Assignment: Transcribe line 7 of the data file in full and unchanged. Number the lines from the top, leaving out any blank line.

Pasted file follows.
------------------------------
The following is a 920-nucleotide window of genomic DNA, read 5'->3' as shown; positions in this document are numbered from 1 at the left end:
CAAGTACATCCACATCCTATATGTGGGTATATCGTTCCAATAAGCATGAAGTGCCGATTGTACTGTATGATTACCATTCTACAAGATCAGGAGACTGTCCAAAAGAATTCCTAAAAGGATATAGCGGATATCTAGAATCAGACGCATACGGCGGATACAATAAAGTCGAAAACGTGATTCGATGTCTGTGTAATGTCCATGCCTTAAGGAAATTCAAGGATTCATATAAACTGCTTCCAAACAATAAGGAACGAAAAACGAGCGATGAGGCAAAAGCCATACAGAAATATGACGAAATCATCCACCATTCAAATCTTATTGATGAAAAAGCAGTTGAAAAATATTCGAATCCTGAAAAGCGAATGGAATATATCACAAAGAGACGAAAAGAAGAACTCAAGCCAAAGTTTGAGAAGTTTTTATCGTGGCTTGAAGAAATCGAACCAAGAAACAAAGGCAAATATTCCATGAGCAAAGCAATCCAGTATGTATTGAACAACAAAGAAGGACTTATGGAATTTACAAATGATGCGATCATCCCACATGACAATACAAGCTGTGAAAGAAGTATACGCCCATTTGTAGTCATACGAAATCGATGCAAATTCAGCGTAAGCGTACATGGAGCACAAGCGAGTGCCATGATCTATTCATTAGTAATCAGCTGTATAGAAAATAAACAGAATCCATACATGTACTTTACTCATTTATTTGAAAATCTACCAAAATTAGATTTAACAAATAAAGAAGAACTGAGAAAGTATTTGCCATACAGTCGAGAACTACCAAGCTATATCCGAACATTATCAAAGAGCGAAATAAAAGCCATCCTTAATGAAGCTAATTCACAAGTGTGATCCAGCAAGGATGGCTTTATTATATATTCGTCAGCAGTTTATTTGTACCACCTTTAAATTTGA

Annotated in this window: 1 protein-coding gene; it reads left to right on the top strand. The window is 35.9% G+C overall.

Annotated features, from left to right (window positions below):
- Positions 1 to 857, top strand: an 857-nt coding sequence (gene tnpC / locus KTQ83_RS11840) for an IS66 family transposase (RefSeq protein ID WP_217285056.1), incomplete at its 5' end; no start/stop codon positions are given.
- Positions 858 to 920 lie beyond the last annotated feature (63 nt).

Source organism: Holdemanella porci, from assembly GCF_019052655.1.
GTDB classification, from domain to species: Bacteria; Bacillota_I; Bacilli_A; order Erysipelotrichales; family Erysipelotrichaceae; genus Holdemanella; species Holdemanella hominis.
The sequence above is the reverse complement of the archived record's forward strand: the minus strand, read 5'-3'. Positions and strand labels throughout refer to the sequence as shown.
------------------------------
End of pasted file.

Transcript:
Source organism: Holdemanella porci, from assembly GCF_019052655.1.